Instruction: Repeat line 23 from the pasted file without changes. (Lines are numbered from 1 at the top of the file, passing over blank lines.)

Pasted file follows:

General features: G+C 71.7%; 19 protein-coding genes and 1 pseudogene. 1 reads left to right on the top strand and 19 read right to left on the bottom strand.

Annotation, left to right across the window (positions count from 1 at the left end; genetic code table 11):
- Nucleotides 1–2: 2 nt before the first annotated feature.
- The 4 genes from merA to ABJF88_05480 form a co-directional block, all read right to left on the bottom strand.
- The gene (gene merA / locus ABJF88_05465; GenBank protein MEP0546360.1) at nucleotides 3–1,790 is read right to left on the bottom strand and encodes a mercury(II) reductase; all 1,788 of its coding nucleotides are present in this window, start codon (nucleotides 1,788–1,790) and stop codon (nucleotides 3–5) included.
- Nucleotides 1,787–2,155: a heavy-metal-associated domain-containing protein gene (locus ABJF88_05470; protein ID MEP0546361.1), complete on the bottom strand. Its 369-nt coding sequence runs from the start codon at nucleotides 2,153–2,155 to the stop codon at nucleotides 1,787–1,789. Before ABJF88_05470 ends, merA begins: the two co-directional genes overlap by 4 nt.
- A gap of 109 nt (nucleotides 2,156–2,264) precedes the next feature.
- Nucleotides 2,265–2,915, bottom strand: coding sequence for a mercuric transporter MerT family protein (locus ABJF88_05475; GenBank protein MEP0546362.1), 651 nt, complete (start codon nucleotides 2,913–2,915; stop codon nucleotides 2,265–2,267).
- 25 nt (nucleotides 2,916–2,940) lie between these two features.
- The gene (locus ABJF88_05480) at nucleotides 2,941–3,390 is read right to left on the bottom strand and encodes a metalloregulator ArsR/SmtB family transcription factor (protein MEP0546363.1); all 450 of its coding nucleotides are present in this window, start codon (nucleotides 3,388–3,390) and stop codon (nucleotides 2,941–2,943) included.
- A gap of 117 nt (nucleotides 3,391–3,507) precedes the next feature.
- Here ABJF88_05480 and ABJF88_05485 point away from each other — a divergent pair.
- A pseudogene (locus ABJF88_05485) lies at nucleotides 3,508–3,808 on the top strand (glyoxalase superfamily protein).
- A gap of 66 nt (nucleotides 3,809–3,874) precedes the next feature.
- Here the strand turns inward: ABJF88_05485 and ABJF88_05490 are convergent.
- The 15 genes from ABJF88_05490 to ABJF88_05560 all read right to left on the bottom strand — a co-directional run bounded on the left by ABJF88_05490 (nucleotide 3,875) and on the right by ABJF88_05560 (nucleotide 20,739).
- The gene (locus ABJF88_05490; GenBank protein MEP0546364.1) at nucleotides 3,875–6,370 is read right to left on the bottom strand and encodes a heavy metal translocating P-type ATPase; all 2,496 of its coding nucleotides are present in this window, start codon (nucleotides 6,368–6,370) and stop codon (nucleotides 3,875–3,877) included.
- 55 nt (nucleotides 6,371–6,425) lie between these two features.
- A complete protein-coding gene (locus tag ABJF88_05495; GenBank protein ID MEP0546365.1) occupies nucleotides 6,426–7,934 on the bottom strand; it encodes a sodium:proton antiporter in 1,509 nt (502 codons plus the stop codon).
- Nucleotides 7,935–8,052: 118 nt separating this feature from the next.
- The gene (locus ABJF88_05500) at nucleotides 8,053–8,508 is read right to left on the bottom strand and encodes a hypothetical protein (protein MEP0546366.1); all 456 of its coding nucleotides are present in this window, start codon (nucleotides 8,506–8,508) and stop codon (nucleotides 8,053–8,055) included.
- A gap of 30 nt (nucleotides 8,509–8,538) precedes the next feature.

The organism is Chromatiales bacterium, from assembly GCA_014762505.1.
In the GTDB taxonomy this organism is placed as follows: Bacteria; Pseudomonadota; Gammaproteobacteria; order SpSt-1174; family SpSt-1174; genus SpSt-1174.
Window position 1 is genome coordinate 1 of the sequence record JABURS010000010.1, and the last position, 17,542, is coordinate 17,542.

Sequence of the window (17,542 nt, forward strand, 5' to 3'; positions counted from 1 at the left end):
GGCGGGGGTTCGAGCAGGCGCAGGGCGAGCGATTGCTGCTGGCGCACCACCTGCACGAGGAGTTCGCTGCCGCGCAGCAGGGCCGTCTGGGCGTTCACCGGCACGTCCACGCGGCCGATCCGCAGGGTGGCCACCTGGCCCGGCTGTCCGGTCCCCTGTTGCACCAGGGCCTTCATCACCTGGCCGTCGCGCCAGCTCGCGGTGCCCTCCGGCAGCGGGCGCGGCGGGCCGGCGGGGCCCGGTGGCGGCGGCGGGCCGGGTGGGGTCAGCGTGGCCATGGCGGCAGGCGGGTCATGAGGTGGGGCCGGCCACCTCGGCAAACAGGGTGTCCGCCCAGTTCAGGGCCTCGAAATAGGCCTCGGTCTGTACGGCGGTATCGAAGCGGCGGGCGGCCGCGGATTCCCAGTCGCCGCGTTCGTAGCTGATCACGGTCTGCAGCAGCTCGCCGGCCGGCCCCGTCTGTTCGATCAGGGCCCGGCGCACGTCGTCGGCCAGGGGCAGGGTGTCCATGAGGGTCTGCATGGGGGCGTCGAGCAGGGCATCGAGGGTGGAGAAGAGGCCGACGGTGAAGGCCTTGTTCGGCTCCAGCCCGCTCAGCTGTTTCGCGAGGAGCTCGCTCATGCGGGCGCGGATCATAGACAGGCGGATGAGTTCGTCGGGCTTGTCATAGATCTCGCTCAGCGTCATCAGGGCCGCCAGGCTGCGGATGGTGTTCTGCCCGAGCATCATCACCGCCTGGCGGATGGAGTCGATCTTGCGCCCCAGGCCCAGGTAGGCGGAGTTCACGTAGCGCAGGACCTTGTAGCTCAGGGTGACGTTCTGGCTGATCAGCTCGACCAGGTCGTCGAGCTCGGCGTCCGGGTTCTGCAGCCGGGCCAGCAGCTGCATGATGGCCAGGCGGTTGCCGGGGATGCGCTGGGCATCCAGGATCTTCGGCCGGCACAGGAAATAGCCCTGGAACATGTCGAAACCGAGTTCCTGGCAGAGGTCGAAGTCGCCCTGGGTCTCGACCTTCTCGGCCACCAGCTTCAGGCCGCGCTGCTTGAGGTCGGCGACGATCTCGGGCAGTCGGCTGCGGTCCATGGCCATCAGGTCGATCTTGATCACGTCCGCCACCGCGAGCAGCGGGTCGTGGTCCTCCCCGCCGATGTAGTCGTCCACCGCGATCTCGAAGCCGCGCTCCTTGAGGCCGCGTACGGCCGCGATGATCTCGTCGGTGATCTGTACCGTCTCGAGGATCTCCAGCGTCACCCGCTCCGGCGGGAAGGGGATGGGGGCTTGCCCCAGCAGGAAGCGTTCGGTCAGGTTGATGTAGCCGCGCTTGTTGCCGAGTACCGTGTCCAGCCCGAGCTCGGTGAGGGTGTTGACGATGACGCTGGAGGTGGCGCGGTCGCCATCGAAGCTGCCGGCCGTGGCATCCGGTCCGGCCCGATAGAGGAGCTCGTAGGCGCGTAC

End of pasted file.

The organism is Chromatiales bacterium, from assembly GCA_014762505.1.